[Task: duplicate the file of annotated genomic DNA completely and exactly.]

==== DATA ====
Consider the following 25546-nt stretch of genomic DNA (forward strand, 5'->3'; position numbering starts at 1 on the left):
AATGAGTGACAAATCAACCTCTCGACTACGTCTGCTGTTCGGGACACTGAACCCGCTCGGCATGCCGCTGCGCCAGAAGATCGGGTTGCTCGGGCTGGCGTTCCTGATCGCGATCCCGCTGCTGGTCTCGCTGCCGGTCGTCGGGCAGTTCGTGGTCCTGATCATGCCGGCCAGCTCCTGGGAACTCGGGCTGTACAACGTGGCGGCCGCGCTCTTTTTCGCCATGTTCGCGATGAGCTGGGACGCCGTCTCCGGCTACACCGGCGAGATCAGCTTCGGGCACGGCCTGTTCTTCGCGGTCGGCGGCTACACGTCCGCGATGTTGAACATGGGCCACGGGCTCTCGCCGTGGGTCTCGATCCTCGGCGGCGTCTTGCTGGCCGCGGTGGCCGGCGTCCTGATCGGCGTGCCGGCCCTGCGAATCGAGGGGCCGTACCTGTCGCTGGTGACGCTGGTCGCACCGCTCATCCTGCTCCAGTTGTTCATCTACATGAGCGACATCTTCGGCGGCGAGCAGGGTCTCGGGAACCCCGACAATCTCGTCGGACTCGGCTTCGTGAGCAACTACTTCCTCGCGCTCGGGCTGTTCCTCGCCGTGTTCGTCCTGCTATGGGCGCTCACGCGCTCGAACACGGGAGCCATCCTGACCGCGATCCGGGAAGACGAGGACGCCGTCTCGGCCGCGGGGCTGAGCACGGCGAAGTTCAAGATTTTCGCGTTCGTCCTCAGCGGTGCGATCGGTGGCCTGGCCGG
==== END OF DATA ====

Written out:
Consider the following 25546-nt stretch of genomic DNA (forward strand, 5'->3'; position numbering starts at 1 on the left):
AATGAGTGACAAATCAACCTCTCGACTACGTCTGCTGTTCGGGACACTGAACCCGCTCGGCATGCCGCTGCGCCAGAAGATCGGGTTGCTCGGGCTGGCGTTCCTGATCGCGATCCCGCTGCTGGTCTCGCTGCCGGTCGTCGGGCAGTTCGTGGTCCTGATCATGCCGGCCAGCTCCTGGGAACTCGGGCTGTACAACGTGGCGGCCGCGCTCTTTTTCGCCATGTTCGCGATGAGCTGGGACGCCGTCTCCGGCTACACCGGCGAGATCAGCTTCGGGCACGGCCTGTTCTTCGCGGTCGGCGGCTACACGTCCGCGATGTTGAACATGGGCCACGGGCTCTCGCCGTGGGTCTCGATCCTCGGCGGCGTCTTGCTGGCCGCGGTGGCCGGCGTCCTGATCGGCGTGCCGGCCCTGCGAATCGAGGGGCCGTACCTGTCGCTGGTGACGCTGGTCGCACCGCTCATCCTGCTCCAGTTGTTCATCTACATGAGCGACATCTTCGGCGGCGAGCAGGGTCTCGGGAACCCCGACAATCTCGTCGGACTCGGCTTCGTGAGCAACTACTTCCTCGCGCTCGGGCTGTTCCTCGCCGTGTTCGTCCTGCTATGGGCGCTCACGCGCTCGAACACGGGAGCCATCCTGACCGCGATCCGGGAAGACGAGGACGCCGTCTCGGCCGCGGGGCTGAGCACGGCGAAGTTCAAGATTTTCGCGTTCGTCCTCAGCGGTGCGATCGGTGGCCTGGCCGG